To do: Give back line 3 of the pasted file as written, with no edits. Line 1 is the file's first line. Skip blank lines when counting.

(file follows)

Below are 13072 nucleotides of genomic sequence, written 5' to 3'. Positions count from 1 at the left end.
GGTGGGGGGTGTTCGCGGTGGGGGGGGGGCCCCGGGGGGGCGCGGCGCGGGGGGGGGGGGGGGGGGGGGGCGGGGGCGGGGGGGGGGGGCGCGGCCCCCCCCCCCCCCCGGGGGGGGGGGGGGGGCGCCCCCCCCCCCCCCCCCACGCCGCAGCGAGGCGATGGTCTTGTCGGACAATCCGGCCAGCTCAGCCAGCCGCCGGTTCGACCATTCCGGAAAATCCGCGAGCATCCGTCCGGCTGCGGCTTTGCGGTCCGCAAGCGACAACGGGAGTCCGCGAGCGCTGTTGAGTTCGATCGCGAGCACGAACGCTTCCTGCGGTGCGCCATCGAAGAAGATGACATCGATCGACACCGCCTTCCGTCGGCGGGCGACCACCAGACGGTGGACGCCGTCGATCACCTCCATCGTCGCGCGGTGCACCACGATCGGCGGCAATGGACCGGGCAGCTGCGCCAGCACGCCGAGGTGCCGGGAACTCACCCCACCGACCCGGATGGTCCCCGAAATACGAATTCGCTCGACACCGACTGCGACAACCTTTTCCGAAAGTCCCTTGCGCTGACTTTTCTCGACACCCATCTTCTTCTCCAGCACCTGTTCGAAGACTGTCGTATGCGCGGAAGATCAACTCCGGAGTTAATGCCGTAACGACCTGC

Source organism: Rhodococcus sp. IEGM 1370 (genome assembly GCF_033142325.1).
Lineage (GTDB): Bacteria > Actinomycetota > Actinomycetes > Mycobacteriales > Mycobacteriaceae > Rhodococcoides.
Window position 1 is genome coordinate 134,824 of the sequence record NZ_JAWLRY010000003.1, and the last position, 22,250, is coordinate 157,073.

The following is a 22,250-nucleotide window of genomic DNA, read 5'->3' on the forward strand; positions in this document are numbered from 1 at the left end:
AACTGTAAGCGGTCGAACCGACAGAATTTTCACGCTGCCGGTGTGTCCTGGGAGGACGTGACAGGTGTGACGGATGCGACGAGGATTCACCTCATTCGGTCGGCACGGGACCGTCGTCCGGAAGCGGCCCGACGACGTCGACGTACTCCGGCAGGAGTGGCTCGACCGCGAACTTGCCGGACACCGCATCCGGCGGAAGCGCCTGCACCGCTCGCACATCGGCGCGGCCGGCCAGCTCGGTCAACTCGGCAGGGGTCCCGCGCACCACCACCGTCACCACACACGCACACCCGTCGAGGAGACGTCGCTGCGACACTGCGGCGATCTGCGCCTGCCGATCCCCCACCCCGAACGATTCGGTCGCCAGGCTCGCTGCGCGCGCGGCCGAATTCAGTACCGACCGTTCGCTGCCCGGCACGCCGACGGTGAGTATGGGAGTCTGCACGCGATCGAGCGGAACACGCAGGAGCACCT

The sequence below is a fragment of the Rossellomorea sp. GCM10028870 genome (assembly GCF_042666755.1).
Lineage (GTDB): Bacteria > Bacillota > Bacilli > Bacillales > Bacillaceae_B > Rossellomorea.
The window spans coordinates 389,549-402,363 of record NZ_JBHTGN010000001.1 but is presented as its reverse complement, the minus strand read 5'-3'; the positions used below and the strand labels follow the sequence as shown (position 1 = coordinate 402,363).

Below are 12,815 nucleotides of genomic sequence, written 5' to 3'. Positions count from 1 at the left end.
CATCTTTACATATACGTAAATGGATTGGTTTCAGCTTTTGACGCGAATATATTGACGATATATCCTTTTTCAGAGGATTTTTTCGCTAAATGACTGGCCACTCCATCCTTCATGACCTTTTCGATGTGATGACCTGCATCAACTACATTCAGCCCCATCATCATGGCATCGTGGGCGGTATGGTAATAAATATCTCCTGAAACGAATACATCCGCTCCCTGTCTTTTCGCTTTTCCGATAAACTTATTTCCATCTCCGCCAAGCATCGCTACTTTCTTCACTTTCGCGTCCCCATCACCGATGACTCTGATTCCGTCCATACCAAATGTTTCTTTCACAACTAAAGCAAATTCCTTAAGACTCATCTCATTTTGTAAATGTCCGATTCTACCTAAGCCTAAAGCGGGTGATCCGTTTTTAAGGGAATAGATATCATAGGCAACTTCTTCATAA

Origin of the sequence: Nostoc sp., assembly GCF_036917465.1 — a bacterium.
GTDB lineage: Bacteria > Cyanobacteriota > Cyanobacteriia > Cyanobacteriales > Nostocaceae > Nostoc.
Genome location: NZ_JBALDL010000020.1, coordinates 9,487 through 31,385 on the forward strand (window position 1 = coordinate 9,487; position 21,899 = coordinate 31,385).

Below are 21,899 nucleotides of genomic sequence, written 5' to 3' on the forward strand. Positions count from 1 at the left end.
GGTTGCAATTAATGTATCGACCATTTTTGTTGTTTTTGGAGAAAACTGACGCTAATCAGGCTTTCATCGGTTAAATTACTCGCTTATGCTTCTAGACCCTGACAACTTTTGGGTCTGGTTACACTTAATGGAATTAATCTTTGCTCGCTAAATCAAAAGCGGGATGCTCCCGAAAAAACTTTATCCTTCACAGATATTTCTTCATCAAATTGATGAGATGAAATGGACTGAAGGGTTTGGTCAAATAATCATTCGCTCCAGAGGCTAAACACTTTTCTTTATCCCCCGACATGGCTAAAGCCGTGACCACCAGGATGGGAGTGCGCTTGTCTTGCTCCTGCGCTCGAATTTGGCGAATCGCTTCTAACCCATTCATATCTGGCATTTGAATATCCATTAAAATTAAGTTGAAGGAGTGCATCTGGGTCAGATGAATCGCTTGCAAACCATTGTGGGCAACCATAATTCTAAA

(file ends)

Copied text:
Source organism: Rhodococcus sp. IEGM 1370 (genome assembly GCF_033142325.1).